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    I'm sure you will get a variety of opinions so here is mine. I use MF and LF so weight is a concern but after trying different types of bags and straps I settled on a camera backpack. I suggest getting one that is larger than you think you need since it can also hold rain gear or other stuff. The nice thing about the backpack is that it is easy to carry more weight and both hands are free. if you bend or twist you don't have to worry about a strap sliding off your shoulder. You do have to remove it to get things out though. My photography usually involves having the camera on a tripod so that is no big deal. They usually have adjustable padded compartments so it can be configured as desired. A good one has sturdy, water resistant or waterproof material and high quality zippers. The one I have is from Tamrac and has been in use for seventeen years and remains in excellent condition while having been in rain, dust, heat and cold, in and out of car trunks and overhead airplane bins.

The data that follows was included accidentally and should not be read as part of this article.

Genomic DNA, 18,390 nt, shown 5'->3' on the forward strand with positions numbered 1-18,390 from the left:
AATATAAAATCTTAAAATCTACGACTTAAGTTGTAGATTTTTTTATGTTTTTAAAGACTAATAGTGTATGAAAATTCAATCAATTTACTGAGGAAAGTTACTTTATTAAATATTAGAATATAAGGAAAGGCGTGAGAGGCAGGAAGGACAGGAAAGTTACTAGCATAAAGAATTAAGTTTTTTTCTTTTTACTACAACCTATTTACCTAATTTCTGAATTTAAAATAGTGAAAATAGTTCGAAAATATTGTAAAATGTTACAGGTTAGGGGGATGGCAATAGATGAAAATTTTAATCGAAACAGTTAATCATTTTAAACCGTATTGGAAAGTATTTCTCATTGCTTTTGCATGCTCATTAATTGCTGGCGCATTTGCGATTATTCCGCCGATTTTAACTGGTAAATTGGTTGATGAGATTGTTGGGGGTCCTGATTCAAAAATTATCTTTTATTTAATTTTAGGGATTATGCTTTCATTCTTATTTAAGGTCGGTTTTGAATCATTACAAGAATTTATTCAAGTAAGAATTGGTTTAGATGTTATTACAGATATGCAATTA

http://www.jeffreyglasser.com/

  4. #4
    AgX
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    A small padded bag with no frills, attached to your belt.

  5. #5

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    Quote Originally Posted by AgX View Post
    A small padded bag with no frills, attached to your belt.

    +1

    When out in remote areas (hiking, skiing) I often use a Nikon F or F3 with a short 45mm lens (about 1 inch long), which is all similar to a 35-mm rangefinder in size.

    I carry it in an Army surplus canteen holder attached to a waist belt. In a backpack I carry the lenses etc. that I think I would need for the day beyond the 45mm.

    The challenge is during cold weather (< 10 F) . I have tried keeping it in an inner jacket pocket, but condensation fogged the viewfinder. I use a lithium battery in the F3, and this provides good metering and shutter speeds when exposed to the elements. I guess and bracket more with the F.

  6. #6

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    I'm sure you will get a variety of opinions so here is mine.